LETTER ON THE FEDERAL CONSTITUTION SIGNED "A FEDERALIST" WEBSTER, NOAH. Autograph Manuscript Signed, "A Federalist," complete draft of a possibly unpublished open letter on opposition to the Constitution. Numerous holograph corrections throughout. 8 pages, 4to, written on recto and verso of separate leaves; uneven toning with some brittling to edges throughout, few scattered short separations at folds repaired with paper, ink burn to first leaf with minor text loss. Np, circa 1800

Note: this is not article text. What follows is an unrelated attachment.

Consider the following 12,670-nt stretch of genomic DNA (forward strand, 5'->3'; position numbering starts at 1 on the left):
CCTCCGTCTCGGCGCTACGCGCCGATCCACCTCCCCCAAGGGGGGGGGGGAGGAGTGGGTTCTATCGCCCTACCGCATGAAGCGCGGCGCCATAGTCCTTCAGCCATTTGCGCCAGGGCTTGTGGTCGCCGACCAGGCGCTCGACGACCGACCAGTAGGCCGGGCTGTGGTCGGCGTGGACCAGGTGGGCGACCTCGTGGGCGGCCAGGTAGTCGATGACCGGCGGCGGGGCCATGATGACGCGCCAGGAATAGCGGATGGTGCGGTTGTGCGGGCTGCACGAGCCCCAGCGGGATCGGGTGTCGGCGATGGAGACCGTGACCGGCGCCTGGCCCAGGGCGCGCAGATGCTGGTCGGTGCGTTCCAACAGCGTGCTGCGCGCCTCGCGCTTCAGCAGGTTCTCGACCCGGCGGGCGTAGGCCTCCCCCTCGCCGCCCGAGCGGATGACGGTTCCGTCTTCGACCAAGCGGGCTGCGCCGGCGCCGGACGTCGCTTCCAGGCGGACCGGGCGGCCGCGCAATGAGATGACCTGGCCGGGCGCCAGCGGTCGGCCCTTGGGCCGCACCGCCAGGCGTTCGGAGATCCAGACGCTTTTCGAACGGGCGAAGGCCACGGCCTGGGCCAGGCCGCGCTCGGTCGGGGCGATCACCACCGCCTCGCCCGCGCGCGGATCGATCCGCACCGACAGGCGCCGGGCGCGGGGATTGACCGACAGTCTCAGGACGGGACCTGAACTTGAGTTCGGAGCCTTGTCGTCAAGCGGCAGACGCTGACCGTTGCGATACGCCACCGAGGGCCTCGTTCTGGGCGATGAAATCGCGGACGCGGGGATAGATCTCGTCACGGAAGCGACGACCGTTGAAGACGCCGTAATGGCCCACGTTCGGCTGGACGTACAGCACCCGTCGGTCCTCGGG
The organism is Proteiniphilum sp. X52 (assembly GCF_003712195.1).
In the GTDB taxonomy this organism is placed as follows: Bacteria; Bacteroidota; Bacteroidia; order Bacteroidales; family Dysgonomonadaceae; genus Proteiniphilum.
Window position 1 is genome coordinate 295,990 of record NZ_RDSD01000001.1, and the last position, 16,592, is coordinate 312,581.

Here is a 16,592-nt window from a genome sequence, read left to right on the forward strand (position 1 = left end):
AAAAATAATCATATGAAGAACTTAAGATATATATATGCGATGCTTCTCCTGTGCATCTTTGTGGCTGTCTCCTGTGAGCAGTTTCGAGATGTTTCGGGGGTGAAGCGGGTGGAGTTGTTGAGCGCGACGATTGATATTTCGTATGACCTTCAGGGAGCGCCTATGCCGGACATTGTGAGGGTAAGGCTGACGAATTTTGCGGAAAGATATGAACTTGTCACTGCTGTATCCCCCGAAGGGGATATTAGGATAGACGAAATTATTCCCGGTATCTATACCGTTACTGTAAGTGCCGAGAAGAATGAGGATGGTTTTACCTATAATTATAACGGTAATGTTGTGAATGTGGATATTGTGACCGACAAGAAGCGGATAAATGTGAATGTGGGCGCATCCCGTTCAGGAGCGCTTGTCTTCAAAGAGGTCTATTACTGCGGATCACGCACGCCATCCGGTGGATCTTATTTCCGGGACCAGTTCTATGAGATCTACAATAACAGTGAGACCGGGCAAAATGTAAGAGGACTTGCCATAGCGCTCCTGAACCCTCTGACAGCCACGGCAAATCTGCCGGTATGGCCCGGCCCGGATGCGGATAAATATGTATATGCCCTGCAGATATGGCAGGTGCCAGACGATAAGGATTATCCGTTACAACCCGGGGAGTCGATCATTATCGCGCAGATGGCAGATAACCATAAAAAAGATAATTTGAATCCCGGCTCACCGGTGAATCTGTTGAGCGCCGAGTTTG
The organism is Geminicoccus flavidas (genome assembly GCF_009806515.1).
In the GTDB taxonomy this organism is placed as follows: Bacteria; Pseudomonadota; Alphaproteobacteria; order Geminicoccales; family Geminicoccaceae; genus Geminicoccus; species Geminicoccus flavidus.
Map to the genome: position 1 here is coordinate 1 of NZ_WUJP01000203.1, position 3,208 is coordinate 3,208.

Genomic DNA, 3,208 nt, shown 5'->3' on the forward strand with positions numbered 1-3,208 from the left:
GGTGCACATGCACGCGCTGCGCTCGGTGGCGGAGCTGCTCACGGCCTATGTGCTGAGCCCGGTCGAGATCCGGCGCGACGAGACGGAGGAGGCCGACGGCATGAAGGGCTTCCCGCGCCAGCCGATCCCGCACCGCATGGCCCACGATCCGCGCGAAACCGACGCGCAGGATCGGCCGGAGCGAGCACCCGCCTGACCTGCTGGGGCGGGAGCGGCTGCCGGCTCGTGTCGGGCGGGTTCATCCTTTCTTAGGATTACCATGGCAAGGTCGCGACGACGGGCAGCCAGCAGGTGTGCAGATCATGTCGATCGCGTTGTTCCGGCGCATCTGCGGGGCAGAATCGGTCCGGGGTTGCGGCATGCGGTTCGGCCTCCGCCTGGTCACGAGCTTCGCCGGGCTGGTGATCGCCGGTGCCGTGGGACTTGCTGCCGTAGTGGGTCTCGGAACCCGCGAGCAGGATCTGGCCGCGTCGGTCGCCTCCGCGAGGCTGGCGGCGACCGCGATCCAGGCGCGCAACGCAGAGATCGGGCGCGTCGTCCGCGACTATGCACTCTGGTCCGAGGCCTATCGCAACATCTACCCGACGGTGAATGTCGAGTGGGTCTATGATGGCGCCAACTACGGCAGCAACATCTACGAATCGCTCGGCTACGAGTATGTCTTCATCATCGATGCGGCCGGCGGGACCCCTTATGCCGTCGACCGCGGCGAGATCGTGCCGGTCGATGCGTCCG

"In advocating the true interests of our Country--the Friends of justice and civil liberty have a difficult part to act. The Constitution which was formed to cement the union, insure protection, and advance the happiness of these States, employed the talents and evinced the virtues and energy of many great and good men. . . . [I]n all civilized societies the restless passions and selfish motives are often found to prompt an opposition to the wholesome restriction of law and Government. It could not be expected that the rising [fortunes] or happy prospects of our Country should protect them against an evil so . . . interwoven with the social State of man . . . that the best laws framed in wisdom and administered with Justice could afford no protection against the cavils and calumny of discontented and designing men. "When our constitution was about to be adopted the efforts of these men became conspicuous and alarming. . . . [T]he factious leaders of opposition to all Governments of all description for these thousand years--Robertspiere [sic] and Marat--Those sanguinary wretches whose names have become proverbial . . . were extravagantly attached to the people. Their greatest enormities were constantly palliated or justified by their . . . love for the People. . . . ". . . In the hour . . . of our greatest political danger, the united exertions of the true Patriots of our Country saved us from impending anarchy, perhaps from the horror of a civil war. The Constitution was adopted and for twelve years was administered with an example of public virtue and private happiness which has seldom if ever been equalled. . . ." Not cited in or found among any of the following sources: A Bibliography of the Writings of Noah Webster, ed. Skeel, New York, 1958; Letters of Noah Webster, ed. Warfel, New York, 1953; all letters signed "A Federalist" published in 1795 and 1796 in the Gazette of the United States or the Columbian Centinel; the Noah Webster Papers at the New York Public Library. From the collection of Milton R. Slater.